Jennifer Perry - Psychology
I earned a B.S. from the University of Massachusetts at Amherst, and an M.S. and Ph.D. in Cognitive Psychology from the University of Oklahoma. At B-W, I teach courses in Cognitive Psychology, Principles of Psychology, History and Systems, and Research Methods.
What have you learned while teaching at B-W?:
I have learned that everyone brings different life and work experiences to the classroom. I have also learned how important it is to listen carefully to my students to help students define and reach goals that they have set for themselves. Finally, my students have demonstrated often how it is possible to persevere even when the challenges seem overwhelming. This is a life lesson that has been inspirational!
What inspired you to get into college teaching?:
In graduate school, I found that I love the process of breaking down difficult information and helping others understand it. Helping students to succeed in learning tough material is very rewarding. I also found that I enjoyed getting to know my students on a personal level; finding out about their interests, goals, and dreams.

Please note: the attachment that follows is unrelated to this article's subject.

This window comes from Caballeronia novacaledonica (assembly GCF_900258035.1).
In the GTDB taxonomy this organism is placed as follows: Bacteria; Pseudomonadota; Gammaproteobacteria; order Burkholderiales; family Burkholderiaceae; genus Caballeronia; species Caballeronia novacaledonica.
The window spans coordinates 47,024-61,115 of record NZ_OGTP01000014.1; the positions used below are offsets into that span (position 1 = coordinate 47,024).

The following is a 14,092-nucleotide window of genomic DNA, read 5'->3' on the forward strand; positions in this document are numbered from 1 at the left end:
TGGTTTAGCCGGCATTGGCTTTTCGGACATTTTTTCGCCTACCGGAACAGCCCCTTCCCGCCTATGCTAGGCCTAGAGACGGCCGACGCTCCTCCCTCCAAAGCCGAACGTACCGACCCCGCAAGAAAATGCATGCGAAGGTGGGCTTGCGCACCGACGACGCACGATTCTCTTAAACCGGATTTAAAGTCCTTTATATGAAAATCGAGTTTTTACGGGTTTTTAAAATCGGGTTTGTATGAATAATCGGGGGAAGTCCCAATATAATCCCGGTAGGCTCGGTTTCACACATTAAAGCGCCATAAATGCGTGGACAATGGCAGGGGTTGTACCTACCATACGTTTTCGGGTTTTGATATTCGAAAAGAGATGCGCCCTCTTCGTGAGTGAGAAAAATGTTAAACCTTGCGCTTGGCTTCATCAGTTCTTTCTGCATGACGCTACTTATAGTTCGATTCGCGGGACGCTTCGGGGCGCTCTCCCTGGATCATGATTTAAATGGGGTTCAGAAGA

Describe the ways in which you mentor students interested in your department:
I try to help students meet their own goals, whatever they might be. We begin by discussing the student’s goals, and then work together to develop plans for achieving them. I really value this one-on-one interaction, and enjoy working as a team with my students.
If you weren't teaching what would you be doing?:
I love animals of all kinds, so I might work with animals in a shelter or as a veterinarian.
What do students like best about your class?:
I try to make sure that my students really get to know one another, which helps them to feel comfortable participating in discussions, asking questions, and giving their opinions in class. I’ve found that comments and questions stemming from students’ work and life experiences can help to bring “academic” topics to life, and often leave students thinking about issues long after the class ends – and this is what “lifelong learning” is all about!